By Martin Gleeson
John Brendan Kelly, known as Jack Kelly, started a bricklaying business in Philadelphia. In his spare time, he became a competitive rower and by 1916 he became a national champion. He then joined the US army as a private and reached the rank of Lieutenant when he was discharged in 1918.
By 1920, Jack had won six US National Rowing Championships. He then applied to race in the Diamonds Skulls at the Henley Royal Regatta on the river Thames in London. This is the world’s most prestigious event in rowing. His application was rejected because Jack had done manual work as a bricklayer! This rejection became a world scandal.
Because of his treatment at Henley, Jack entered the 1920 Olympic Games. He won the Single Skull race. Teaming up with his cousin Paul Costello, he also won the Double Skull.
After his Olympic victory, Jack posted his racing caps to King George V with a note saying: “Greetings from a bricklayer” because of his rejection at Henley.
At the 1924 Olympics, Jack and his cousin again won the Double Skull giving Jack three gold Olympic medals.
In Philadelphia, Jack’s bricklaying contract business prospered and he became a millionare. He married a former model and ladies University Physical Education coach, Margaret Majer. They had four children, the third being Grace Patricia, born in 1929.
While attending the Ravenhill Academy, a prestigious Catholic girls’ school, Grace Kelly began modelling at local social events with her mother and sisters. She started acting in amateur productions and despite the initial disapproval from her parents, she decided to pursue a career as an actress. Grace moved to New York to train in the American Academy of Dramatic Arts. At 19, her graduation performance was in ‘The Philadelphia Story’. She then played various roles in television dramas and on stage.
Grace was noticed by Director John Ford in a screen test in 1950, who said that she showed “breeding, quality and class.” She was given a seven-year contract with MGM.
Her first film role was with Clark Gable in ‘Mogambo’, for which she got a Golden Globe Award for Best Supporting Actress.
Her next film was ‘Dial M for Murder’, directed by Alfred Hitchcock. William Holden was her male leading star in ‘the Bridges at Toko-Ri’.
She again worked under Alfred Hitchcock in her next film, ‘Rear Window’. Her co-star was the great James Stewart. This film won great critical acclaim and is described as a classic.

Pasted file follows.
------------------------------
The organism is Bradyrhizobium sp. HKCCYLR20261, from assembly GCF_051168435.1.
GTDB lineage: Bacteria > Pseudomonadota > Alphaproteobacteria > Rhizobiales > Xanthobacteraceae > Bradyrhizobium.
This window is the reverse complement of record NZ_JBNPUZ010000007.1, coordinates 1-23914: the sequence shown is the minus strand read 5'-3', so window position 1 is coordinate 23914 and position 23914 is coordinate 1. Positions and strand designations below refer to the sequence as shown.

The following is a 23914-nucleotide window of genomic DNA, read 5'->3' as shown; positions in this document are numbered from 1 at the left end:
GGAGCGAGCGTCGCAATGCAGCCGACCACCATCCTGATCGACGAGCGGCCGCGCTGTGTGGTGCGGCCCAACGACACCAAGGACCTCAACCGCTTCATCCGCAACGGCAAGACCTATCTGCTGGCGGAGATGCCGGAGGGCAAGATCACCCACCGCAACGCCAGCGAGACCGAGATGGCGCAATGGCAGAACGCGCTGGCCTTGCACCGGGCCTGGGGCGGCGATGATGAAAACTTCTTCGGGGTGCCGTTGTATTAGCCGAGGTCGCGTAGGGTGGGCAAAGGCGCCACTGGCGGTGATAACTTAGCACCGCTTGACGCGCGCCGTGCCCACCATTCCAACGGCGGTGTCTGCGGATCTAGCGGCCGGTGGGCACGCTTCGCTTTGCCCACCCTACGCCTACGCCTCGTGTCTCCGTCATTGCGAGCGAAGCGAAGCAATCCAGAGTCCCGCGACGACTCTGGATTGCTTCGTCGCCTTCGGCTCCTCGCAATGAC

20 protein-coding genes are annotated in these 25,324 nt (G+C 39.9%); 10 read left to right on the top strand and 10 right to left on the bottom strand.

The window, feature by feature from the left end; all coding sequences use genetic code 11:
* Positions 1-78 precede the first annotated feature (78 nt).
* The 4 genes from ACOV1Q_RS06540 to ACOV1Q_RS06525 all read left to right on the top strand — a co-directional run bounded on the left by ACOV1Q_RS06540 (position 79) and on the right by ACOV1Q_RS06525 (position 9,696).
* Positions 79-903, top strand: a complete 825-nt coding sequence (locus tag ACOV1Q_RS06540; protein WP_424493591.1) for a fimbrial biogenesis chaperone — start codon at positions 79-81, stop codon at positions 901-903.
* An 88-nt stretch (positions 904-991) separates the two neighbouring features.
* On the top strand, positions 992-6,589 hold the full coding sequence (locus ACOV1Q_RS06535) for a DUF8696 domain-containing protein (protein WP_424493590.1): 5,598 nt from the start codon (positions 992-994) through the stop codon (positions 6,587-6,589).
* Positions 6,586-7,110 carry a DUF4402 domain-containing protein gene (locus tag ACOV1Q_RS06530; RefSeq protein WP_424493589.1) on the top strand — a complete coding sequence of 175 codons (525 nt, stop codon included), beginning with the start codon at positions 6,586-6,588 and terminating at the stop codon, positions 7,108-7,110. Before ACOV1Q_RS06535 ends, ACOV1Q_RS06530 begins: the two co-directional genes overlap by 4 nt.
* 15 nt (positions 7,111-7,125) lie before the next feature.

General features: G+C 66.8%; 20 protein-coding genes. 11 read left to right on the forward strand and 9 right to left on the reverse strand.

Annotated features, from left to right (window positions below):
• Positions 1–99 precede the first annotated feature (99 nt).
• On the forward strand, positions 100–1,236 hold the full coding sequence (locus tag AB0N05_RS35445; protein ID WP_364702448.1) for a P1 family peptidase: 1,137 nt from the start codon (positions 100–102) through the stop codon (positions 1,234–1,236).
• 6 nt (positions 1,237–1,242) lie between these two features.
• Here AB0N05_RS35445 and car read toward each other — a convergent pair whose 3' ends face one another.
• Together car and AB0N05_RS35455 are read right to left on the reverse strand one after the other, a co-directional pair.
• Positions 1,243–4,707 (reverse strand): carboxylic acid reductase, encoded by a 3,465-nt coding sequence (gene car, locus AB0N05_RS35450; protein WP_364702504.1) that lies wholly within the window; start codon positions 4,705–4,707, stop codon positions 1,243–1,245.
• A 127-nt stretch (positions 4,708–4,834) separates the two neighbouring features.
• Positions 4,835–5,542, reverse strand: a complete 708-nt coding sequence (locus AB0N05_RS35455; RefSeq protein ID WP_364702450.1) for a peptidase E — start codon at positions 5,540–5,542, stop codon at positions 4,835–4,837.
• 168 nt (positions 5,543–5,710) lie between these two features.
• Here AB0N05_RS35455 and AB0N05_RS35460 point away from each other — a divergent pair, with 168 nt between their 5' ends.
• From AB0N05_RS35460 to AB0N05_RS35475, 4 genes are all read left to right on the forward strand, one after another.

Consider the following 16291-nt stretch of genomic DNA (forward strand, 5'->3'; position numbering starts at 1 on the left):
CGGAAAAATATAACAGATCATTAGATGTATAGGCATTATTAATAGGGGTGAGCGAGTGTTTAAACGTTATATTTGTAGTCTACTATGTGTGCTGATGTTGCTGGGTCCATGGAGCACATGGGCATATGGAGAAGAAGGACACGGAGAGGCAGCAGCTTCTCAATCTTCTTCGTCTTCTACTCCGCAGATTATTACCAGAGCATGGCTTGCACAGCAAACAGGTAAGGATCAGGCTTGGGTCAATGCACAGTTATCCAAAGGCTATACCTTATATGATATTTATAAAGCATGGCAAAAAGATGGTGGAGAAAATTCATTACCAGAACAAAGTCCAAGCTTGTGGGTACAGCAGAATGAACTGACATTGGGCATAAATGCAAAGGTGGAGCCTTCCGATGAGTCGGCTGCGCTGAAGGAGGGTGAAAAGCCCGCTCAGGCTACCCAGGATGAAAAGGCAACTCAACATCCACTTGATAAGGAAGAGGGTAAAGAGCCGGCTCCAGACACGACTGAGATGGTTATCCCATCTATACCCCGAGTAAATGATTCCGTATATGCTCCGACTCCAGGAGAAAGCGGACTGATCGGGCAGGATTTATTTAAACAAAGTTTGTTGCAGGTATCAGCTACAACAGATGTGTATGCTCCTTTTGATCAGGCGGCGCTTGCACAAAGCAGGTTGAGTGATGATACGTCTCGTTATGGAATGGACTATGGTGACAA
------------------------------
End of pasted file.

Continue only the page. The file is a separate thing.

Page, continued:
In her next film, ‘The County Girl’, Grace won an Academy Award of Best Actress.
Grace made her third Hitchcock film, ‘To Catch a Thief’ in 1955. Grace’s last film was ‘High Society’, based on the stage drama ‘The Philadelphia Story’. Her co-stars were Bing Crosby and Frank Sinatra. Grace sang the ever-popular Cole Porter song ‘True Love’ in a duet with Bing.
Wedding of the century
Grace attended the Cannes Film Festival in April 1955. She was invited by Prince Rainer, the sovereign of the principality, to participate in a photo session at the Palace of Monaco. Grace and Rainer met again and when she went back to the US, they continued writing to one another.
In December, Prince Rainier went to America for two months. There he visited Grace and her family and after three days he proposed to her. When she accepted, the press prepared for ‘The Wedding of the Century’. It took place the following year. This brought Grace’s film career to an end. The wedding was watched by over 30 million viewers on TV.
Grace Patricia Kelly was then Princess Grace of Monaco.
During her marriage, Grace performed her duties as a princess and was involved in many artistic and philanthropic works.
Even though she was not allowed to continue her acting career, Grace supported local artists by forming the Princess Grace Foundation.
Grace had three children, Caroline, Albert II and Stéphanie.
In 1961, Princess Grace and Prince Rainier travelled to Ireland to view her ancestral home in Newport. They stayed in Newport House and Grace bought the old homestead with 35 acres of land.
In 1965, Princess Grace and Prince Rainier came to Dublin on a State visit. They were guests a the Petits Lits Blancs Charity Ball in Powerscourt, Co. Wicklow.
Grace had hopes of building a holiday home in Newport. This was not to be. On 14 September, 1982, while driving her car to the Palace of Monaco, Grace suffered a heart attack. Her car somersaulted over a cliff and she died later in hospital. Her daughter, Stéphaine survived the accident.
The eulogy at Princess Grace’s funeral was given by James Stewart. And today Irish people visiting Monaco will sadly say a prayer at her tomb in the St. Nicholas Cathedral.